Tracking the “Tragonas” Drug Mules

January 10, 2019 Crime , OPINION/NEWS , OTHER , South America

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By

Ricardo Swire

 

 

Political friction between Bolivia and Chile has empowered transnational drug trafficking organizations to recruit more Bolivian females to transport cocaine. “Bad blood” between the duo originated after the four year “War of the Pacific,” when Chile forcefully took control of territory on Bolivia’s pacific coast. The two countries share an eight hundred and fifty mile border, but have no diplomatic relations. In March 1978 the ambassadors were recalled.

 

Trafficking organizations entice the Bolivian “Tragonas” with no less than US$1,000 payments, to swallow cocaine pellets as human drug mules. Trends show such women are impoverished single parents, overwhelmed by personal debts. In Bolivia one kilo of cocaine costs US$2,200. Each Tragona is given US$1500 to transport a kilo from Bolivia to Santiago de Chile where it retails for US$15 per gram.

 

Often the product is secretly diluted with talcum powder to increase revenue. In Chile the traffickers’ representatives, carrying concealed weapons, shadow the Tragonas who travel on buses. A digital picture is taken before the drug mule boards at the terminal. Each Tragona is provided with a disposable mobile phone. After arrival in Santiago de Chile another representative meets the drug mule/courier and transports her to a safe house.

 

One thirty-eight year old Tragona transported cocaine to Iquique in northern Chile. She received US$1,000 plus 100 Chileans and bus tickets at the bus terminal to carry four packages of cocaine to Calama, Chile. Intelligence reports verify that local criminal organizations utilize a strategy known as “False 22” to manipulate the Tragonas. False 22 is an article of Chilean Anti-Drug Trafficking Law which permits compensated cooperation.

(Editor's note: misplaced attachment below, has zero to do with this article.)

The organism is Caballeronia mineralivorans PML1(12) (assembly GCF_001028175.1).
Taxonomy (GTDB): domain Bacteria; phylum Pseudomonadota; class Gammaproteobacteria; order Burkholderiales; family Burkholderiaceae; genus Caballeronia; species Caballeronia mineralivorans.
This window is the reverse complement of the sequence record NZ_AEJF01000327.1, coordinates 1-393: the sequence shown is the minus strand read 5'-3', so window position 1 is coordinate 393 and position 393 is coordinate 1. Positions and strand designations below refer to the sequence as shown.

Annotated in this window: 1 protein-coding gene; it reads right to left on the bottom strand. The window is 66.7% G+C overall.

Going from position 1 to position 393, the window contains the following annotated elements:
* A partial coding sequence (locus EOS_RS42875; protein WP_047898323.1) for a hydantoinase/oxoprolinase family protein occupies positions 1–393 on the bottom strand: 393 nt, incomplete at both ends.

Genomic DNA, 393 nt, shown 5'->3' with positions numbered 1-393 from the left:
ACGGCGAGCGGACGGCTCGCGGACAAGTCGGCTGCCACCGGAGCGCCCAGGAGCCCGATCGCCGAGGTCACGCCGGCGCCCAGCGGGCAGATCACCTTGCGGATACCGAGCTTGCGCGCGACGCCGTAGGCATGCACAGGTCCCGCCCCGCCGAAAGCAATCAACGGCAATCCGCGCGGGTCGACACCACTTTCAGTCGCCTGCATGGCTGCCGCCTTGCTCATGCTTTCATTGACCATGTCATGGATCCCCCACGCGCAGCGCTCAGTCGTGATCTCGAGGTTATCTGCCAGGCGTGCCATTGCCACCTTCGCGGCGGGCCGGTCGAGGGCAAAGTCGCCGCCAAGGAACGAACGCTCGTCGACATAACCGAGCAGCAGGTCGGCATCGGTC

Detained traffickers utilize such legal provision to receive reduced sentences. When a captured Tragona informs on another drug courier she benefits. Chile’s Director of Public Prosecutions records identified several False 22 cases. One was the Bolivian Tragona from Oruro who only spoke the Quechua language. She was arrested at a hostel in Antofagasta, a port city in Chile. Chile’s Tarapaca district, eastward of Bolivia’s Oruro Department, has recorded the highest number of intercepted Tragonas.

 

Bolivian and Chilean law enforcement constantly exchange intelligence on Tragonas and contraband couriers, but no bilateral investigations have been officially conducted. In 2017 the Public Defenders’ Office in Tarapaca, Chile, noted that fifty-eight percent of one hundred and eighty Bolivian women were sentenced and jailed in Alto Hospiucio city, two hundred and thirty kilometres from Bolivia.

 

 

 

 

Ricardo Swire - Tuck Magazine

Ricardo Swire

Ricardo Swire is the Principal Consultant at R-L-H Security Consultants & Business Support Services and writes on a number of important issues.

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